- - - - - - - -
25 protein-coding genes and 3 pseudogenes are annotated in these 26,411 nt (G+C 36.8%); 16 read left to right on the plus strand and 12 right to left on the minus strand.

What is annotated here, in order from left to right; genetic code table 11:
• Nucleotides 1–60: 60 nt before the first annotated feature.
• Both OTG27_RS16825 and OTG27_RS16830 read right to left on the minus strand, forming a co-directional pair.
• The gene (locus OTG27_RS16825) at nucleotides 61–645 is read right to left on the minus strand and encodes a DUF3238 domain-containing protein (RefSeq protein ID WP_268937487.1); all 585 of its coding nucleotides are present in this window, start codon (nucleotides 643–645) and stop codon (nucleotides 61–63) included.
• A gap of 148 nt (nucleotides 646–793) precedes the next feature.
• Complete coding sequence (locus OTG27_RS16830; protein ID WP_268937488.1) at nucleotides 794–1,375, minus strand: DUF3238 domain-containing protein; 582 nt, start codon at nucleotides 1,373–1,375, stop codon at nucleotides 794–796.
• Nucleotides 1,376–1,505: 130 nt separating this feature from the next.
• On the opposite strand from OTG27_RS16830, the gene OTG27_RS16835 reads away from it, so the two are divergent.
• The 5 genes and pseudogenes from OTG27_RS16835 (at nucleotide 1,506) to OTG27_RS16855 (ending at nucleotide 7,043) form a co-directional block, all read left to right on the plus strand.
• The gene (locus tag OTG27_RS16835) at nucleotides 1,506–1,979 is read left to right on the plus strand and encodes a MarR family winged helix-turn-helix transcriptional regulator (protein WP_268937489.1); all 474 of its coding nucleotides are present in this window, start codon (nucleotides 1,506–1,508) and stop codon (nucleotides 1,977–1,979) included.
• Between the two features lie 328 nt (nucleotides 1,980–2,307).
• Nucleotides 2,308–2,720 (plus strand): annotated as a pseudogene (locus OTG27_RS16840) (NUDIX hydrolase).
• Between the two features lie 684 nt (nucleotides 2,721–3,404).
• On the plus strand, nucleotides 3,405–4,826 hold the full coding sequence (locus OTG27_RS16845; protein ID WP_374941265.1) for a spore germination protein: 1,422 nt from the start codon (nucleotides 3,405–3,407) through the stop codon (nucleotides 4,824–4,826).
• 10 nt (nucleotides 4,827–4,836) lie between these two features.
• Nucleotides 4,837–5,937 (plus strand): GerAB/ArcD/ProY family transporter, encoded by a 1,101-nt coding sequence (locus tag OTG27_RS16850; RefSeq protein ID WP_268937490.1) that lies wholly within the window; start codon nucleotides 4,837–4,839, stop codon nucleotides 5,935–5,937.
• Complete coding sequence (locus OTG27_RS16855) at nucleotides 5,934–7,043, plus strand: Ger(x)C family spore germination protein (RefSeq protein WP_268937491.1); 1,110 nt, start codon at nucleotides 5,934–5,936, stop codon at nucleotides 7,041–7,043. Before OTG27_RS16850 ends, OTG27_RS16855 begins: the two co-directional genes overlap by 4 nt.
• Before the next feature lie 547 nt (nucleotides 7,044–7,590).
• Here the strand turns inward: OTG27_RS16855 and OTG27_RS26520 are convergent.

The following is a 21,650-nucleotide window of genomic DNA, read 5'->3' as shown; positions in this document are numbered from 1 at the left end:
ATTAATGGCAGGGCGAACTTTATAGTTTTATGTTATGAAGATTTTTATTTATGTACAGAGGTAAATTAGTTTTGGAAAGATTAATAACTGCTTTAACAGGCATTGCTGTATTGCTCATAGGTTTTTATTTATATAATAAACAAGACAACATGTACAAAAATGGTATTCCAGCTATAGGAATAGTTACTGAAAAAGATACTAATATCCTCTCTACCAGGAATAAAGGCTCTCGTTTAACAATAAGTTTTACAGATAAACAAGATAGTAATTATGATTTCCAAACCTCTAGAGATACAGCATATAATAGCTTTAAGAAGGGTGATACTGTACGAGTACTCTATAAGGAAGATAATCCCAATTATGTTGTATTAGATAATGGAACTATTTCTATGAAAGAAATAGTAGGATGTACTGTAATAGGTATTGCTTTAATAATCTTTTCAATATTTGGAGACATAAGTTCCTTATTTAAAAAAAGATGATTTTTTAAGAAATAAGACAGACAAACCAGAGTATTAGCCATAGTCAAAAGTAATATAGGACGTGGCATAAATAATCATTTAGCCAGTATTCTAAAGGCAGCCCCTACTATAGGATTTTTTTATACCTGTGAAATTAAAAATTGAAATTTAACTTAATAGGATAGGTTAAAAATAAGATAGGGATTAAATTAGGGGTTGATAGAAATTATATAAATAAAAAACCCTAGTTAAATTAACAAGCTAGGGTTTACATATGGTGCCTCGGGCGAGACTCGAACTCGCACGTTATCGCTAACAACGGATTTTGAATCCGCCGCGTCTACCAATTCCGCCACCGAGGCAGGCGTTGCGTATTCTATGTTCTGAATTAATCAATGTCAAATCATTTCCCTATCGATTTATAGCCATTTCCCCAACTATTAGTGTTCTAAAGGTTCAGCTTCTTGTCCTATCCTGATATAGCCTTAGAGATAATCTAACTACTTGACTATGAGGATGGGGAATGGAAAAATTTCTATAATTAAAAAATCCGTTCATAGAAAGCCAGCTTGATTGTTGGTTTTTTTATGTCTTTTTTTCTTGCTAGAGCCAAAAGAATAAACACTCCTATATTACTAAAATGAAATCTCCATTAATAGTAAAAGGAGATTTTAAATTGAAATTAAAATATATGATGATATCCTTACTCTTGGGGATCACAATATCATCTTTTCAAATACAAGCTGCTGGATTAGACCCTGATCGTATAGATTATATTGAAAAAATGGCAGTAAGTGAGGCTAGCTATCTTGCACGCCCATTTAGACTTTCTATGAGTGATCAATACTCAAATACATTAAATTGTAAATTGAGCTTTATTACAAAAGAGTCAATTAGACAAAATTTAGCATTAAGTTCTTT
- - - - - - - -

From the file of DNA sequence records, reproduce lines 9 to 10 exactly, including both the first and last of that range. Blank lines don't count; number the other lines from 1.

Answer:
• On the opposite strand from OTG27_RS16830, the gene OTG27_RS16835 reads away from it, so the two are divergent.
• The 5 genes and pseudogenes from OTG27_RS16835 (at nucleotide 1,506) to OTG27_RS16855 (ending at nucleotide 7,043) form a co-directional block, all read left to right on the plus strand.